Refluxing, with tenfold excess maleic anhydride in o-xylene at a higher temperature (bp 120° C.), commercial Amberlite® XAD-4 beads of same 0.34 Xf vinyl content 1b for the same 12 h time, gave 2b product showing titration results (mmol acid/g, 4.33±0.04) and spectra corresponding to a functional group content that was not significantly different from the polymeric 1-(vinylphenyl)ethylene content of 1a, i.e. still corresponding to 0.18 Xf of bis-anhydride groups of structure 2. With Amberlite® XAD-16 beads of 0.35 Xf polymeric 1-(vinylphenyl)ethylene-containing polymer 1c, titration data showed that content of bis-anhydride in 2c continued to increase, past 0.24 Xf (mmol acid/g, 5.75±0.06) at 12 h, 0.28 Xf (mmol acid/g, 5.94±0.04) at 25 h, up to 0.32 Xf (mmol acid/g, 6.66±0.14) at 48 h, with accompanying decrease and eventual disappearance of IR peaks at 1630 and 990 cm−1.

Example 2

Functional polymer that comprises repeat units having structures corresponding to end products of cycloaddition of polymeric 1-(vinylphenyl)ethylene repeat units with maleic anhydride electron-poor alkene (2)—magnetite-impregnated. Amberlite® XAD-16 beads of 0.35 Xf polymeric 1-(vinylphenyl)ethylene-containing polymer 1c (9.00 g, 26.1 mmol) were soaked in a 100 mL methanol solution containing FeCl2 (5.00 g, 40.0 mmol) and FeCl3 (5.00 g, 31.0 mmol) for 12 h at room temperature in air, then filtered. The moist beads were then transferred to an Erlenmeyer flask containing 250 mL of 1 M NH3(aq) and boiled gently in air for 30 min. The resulting dark brown beads were then filtered over 425 mm wire mesh and washed with boiling water several times until filtrate was clear and colourless. The beads were then dried in vacuo 3 days at 75° C. until constant weight, giving 10.11 g of dark brown beads, 1d. To 4.00 g of these was added a solution of maleic anhydride (5.00 g, 50 mmol) in 30 mL o-xylene. The suspension was heated to 120° C. for 48 h and the beads filtered off while hot. The beads were then washed with 30 mL hot toluene 9X, 30 mL acetone 7X, then ether, and dried in a vacuum oven for 48 h at 60° C., yielding 4.33 g of 2d as dark brown beads: FT-IR (Si wafer) same as from 2a. Anal. Calcd for (C10H12)0.45(C10H10)0.36(C18H14O6)0.19(Fe3O4)0.039 (54% conversion, 5 wt % magnetite): mmol acid/g, 4.28; ash, 5.27. Found: mmol acid/g, 4.34; ash, 5.23. Similar results were obtained by impregnating, with magnetic iron oxide, beads that had already been reacted with maleic anhydride.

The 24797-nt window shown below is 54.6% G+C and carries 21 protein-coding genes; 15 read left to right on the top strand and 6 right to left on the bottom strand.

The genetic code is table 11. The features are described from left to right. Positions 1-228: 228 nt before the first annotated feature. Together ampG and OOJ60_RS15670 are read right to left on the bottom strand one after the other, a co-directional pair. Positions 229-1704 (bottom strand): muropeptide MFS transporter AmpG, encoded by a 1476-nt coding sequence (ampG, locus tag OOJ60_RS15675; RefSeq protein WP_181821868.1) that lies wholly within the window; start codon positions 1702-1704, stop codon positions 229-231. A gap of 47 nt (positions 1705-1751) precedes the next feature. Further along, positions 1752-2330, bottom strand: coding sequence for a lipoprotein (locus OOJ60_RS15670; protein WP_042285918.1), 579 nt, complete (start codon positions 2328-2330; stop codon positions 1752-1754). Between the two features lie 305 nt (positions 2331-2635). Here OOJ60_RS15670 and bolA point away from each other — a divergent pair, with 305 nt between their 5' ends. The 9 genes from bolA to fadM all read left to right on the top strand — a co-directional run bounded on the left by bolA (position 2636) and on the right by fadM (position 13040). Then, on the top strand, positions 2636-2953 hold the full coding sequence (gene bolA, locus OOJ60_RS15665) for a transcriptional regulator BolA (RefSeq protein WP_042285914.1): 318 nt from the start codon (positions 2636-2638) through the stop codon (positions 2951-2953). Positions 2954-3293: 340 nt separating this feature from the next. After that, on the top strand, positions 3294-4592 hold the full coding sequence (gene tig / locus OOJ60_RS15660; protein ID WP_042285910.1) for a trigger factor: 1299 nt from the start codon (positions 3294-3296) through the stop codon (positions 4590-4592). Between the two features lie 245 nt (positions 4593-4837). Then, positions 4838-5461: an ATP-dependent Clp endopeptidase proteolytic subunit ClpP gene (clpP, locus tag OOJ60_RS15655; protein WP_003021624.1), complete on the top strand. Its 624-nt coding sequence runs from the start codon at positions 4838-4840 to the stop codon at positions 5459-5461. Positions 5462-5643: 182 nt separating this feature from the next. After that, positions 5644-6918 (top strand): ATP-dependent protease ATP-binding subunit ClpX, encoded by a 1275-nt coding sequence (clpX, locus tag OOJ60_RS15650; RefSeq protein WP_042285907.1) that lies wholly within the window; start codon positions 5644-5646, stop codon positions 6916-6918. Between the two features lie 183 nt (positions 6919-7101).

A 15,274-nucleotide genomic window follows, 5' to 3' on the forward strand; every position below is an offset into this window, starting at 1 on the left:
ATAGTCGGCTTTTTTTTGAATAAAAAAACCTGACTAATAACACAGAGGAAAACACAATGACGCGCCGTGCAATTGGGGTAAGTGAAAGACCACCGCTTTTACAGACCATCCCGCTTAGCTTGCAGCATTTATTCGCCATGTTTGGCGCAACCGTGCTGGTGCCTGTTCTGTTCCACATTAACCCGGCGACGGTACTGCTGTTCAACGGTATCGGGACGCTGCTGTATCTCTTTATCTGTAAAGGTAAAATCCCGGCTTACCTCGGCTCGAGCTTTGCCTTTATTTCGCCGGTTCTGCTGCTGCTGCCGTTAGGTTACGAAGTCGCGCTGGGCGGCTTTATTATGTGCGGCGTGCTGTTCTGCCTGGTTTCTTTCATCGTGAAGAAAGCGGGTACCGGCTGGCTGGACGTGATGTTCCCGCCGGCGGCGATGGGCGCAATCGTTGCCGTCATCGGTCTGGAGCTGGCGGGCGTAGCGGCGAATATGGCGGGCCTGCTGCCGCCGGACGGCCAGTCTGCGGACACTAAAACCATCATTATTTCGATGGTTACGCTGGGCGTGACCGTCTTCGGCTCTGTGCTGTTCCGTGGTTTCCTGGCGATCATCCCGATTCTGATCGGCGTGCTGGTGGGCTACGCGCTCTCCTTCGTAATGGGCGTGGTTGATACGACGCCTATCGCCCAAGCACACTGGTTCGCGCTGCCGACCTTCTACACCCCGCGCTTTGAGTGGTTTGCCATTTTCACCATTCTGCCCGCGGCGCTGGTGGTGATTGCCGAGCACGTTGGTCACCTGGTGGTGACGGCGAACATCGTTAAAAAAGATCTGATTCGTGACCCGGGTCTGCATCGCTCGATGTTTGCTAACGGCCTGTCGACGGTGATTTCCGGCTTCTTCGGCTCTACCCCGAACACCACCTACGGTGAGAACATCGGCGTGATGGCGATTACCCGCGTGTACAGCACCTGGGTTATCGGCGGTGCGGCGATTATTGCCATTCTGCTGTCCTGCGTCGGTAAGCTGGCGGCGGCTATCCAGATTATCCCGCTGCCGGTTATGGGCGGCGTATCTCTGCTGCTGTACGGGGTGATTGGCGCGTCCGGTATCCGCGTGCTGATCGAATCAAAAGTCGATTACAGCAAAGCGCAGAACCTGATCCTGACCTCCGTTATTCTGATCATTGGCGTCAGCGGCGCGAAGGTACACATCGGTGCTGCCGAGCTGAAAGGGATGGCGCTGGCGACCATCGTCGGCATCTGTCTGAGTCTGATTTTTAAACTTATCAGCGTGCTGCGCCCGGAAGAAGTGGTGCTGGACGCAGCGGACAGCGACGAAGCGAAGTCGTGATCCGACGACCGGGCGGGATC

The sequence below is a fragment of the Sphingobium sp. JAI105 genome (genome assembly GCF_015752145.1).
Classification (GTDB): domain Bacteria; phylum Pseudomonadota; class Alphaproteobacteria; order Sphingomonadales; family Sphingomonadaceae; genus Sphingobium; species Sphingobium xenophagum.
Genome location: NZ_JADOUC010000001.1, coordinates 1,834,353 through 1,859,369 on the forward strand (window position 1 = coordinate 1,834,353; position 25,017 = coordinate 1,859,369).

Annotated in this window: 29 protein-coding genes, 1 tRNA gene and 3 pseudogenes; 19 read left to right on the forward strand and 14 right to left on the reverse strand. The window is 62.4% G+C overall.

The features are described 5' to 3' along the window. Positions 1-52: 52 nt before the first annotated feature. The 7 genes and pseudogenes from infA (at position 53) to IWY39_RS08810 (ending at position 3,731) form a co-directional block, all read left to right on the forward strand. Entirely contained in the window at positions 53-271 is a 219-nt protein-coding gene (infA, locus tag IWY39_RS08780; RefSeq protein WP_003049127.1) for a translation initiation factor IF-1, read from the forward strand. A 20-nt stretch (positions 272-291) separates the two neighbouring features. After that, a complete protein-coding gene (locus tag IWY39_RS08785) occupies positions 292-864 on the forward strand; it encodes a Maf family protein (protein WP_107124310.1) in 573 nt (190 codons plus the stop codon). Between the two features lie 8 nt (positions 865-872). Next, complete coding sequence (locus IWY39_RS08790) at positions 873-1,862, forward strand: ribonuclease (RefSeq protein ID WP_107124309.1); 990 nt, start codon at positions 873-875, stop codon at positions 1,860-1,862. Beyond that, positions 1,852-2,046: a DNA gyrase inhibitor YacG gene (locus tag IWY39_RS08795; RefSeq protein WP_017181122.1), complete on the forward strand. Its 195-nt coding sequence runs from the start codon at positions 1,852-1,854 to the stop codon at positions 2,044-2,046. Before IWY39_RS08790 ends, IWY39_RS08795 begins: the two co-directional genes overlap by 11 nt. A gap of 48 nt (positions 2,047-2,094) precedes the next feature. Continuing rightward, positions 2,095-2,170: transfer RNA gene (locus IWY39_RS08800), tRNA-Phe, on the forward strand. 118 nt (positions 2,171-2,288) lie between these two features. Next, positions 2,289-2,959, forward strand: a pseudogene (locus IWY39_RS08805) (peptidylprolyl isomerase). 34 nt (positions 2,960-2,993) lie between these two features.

Example 3

Functional polymer that comprises repeat units having structures corresponding to end products of cycloaddition of polymeric 1-(vinylphenyl)ethylene repeat units with disodium maleate (3) or maleic acid (4) electron-poor alkenes. A sample of 2a was treated with aqueous base as for the pH back titration procedure, and the resulting 3a examined spectroscopically: FT-IR (KBr) 3600-100, 1572, 1406, 1217 cm−1; 13C CP-MAS NMR δ 184 (DD), 145 (DD), 138 (DD), 127, 40, 30, 32, 15 (DD). Back titration protonated this to 4a.